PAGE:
I have had a great deal of experience both buying and selling RVs and think people should understand the mechanics of doing these things.
What Are the Dangers of Living in a RV?
People tend to assume that when they purchase a new recreational vehicle it will be in top condition, and they’ll be able to start using it immediately for their vacations. This is a “best case” scenario but is rarely the case.
Unlike automobiles, RVs are made up of individual systems, each of which contributes to the whole but function separately. There are many of them, and at any given time, one or more can create problems for new owners.
I know of one case where someone purchased a very expensive luxury coach. On his first trip with it, a number of the frameless windows fell out! In another case, there was a problem with the construction of the extra-large slide room that caused it to tilt outwards when in the open position creating the danger that it might literally fall right out of the coach!
For this reason, it is very important for people to test every single system in a coach before purchasing it because this is the main way they can spot issues that might become problematic, expensive or even dangerous.
While the two issues I mentioned above may seem horrible, there is another that is even worse because it has the potential of creating serious health problems and endangering lives.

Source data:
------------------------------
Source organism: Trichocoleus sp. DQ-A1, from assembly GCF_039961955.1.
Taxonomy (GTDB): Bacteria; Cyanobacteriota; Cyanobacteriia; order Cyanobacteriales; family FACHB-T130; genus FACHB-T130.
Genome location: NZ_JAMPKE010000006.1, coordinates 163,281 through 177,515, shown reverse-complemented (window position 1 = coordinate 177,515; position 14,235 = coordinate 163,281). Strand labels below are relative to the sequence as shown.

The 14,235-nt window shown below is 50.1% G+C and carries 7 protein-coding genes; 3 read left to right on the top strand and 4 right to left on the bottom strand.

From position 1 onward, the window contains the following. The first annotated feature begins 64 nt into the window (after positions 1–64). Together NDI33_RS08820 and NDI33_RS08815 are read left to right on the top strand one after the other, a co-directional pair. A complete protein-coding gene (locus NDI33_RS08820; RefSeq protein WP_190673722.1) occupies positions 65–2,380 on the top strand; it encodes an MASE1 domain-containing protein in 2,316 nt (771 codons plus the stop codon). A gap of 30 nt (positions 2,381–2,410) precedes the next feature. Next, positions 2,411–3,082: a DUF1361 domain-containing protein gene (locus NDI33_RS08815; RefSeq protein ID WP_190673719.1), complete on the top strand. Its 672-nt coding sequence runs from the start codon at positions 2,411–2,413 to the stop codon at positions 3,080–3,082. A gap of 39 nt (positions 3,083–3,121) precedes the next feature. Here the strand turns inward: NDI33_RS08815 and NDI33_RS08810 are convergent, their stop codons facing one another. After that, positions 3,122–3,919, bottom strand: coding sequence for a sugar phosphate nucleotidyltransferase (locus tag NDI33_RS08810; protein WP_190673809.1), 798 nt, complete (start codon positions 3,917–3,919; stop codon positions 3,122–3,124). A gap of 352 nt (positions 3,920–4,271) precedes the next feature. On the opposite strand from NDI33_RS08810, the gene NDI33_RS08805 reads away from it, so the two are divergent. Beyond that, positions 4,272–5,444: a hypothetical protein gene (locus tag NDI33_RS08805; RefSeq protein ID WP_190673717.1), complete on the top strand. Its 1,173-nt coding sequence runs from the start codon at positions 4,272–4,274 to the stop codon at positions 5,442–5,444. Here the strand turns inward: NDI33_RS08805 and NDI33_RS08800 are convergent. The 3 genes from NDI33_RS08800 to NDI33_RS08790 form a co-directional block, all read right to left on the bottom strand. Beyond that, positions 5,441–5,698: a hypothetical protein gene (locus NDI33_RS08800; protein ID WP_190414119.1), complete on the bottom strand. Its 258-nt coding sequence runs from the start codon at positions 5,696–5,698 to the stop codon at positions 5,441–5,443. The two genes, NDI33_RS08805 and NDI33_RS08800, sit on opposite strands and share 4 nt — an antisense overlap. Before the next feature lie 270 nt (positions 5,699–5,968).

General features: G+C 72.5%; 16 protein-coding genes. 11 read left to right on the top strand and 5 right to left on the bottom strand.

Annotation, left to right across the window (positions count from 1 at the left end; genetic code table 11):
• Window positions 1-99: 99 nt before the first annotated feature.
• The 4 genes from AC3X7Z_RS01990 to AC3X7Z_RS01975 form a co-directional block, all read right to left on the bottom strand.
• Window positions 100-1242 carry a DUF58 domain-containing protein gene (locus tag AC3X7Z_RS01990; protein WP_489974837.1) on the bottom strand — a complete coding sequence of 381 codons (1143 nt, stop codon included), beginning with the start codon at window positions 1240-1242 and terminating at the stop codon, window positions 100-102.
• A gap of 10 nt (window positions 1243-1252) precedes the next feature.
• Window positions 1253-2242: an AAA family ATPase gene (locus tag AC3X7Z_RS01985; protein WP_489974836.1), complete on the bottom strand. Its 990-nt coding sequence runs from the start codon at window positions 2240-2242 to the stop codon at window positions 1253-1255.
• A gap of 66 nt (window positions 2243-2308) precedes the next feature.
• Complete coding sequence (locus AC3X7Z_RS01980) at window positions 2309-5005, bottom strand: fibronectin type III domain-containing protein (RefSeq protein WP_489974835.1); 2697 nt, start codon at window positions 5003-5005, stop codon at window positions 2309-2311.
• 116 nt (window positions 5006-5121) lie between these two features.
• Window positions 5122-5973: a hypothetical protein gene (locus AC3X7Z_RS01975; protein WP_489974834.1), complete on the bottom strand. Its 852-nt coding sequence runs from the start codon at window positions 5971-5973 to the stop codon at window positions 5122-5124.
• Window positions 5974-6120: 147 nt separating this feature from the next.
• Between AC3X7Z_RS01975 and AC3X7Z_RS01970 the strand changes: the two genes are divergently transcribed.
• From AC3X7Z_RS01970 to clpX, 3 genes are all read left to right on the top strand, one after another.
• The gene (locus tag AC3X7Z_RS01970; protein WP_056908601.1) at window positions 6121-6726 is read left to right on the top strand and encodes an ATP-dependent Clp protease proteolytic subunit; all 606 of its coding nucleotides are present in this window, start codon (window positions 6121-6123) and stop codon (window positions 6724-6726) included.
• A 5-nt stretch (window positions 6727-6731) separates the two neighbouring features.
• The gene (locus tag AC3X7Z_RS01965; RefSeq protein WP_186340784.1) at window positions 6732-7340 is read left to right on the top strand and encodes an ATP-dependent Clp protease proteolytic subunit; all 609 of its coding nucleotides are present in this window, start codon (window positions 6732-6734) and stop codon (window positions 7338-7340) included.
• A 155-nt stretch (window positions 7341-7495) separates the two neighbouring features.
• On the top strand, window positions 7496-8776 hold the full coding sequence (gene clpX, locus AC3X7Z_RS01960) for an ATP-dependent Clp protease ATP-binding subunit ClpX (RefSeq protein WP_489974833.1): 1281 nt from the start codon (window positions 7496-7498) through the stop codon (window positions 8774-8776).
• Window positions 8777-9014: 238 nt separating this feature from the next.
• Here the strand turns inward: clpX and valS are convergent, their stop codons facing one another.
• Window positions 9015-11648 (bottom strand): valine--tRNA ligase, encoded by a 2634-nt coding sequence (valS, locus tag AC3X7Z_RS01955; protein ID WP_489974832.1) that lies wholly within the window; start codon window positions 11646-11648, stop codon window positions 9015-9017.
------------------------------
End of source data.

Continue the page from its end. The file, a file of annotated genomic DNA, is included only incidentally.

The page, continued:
A reader recently wrote to tell me about a situation that he and his wife endured after purchasing their new RV.
They took it on a vacation and, as a result, ended up becoming horribly ill and going to the emergency room three times, twice during their vacation and once again after they got back home.
Eventually they discovered that their health problems had been caused by exposure to formaldehyde and ethyl alcohol which were both present in their new unit.
These chemicals can be toxic to human beings, and both are used in the manufacturing of certain materials that are in campers, travel trailers and motor homes.
The most dangerous chemical found in recreational vehicles is formaldehyde.
This product is used most often in embalming and also as glue in building materials which can leak toxic gasses into the air in hot, humid weather and cause splitting headaches, upper respiratory problems, nosebleeds and even asthma.
In worst-case scenarios, this carcinogen can cause death.
In a health advisory put out by ABC News the public has been told that there has been an upsurge in these types of RV traveler problems because manufacturers are returning to the previously banned practice of using cheaper materials that allow Formaldehyde to leak into recreational vehicles.
This is should not be the case since prices for recreational vehicles are at an all time high. As such, manufacturers should not need to cut corners, especially when doing so can be dangerous for the people who buy their products.
Since most RVs have some level of formaldehyde in them, travelers who are using products such as hand sanitizers and mouthwash may find that the negative effects of the alcohol in those products become exacerbated.